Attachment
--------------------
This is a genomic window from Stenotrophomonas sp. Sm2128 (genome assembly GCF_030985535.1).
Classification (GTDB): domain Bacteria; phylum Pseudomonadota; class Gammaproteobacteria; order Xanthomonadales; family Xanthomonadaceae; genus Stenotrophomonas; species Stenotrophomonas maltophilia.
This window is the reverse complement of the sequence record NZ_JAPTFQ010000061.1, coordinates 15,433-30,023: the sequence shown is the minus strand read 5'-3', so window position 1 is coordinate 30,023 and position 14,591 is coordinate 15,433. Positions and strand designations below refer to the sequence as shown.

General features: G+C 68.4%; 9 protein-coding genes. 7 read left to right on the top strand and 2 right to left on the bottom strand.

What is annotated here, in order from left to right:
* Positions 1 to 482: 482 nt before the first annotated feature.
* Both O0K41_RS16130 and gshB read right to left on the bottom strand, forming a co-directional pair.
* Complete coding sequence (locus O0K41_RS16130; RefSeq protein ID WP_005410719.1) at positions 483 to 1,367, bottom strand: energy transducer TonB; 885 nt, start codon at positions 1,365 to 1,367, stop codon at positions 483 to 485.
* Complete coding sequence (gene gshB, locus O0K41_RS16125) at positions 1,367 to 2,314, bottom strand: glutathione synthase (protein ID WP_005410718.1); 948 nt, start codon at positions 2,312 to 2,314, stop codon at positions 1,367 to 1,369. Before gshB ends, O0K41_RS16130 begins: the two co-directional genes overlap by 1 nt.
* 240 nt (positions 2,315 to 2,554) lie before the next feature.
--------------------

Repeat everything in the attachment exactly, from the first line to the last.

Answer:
This is a genomic window from Stenotrophomonas sp. Sm2128 (genome assembly GCF_030985535.1).
Classification (GTDB): domain Bacteria; phylum Pseudomonadota; class Gammaproteobacteria; order Xanthomonadales; family Xanthomonadaceae; genus Stenotrophomonas; species Stenotrophomonas maltophilia.
This window is the reverse complement of the sequence record NZ_JAPTFQ010000061.1, coordinates 15,433-30,023: the sequence shown is the minus strand read 5'-3', so window position 1 is coordinate 30,023 and position 14,591 is coordinate 15,433. Positions and strand designations below refer to the sequence as shown.

General features: G+C 68.4%; 9 protein-coding genes. 7 read left to right on the top strand and 2 right to left on the bottom strand.

What is annotated here, in order from left to right:
* Positions 1 to 482: 482 nt before the first annotated feature.
* Both O0K41_RS16130 and gshB read right to left on the bottom strand, forming a co-directional pair.
* Complete coding sequence (locus O0K41_RS16130; RefSeq protein ID WP_005410719.1) at positions 483 to 1,367, bottom strand: energy transducer TonB; 885 nt, start codon at positions 1,365 to 1,367, stop codon at positions 483 to 485.
* Complete coding sequence (gene gshB, locus O0K41_RS16125) at positions 1,367 to 2,314, bottom strand: glutathione synthase (protein ID WP_005410718.1); 948 nt, start codon at positions 2,312 to 2,314, stop codon at positions 1,367 to 1,369. Before gshB ends, O0K41_RS16130 begins: the two co-directional genes overlap by 1 nt.
* 240 nt (positions 2,315 to 2,554) lie before the next feature.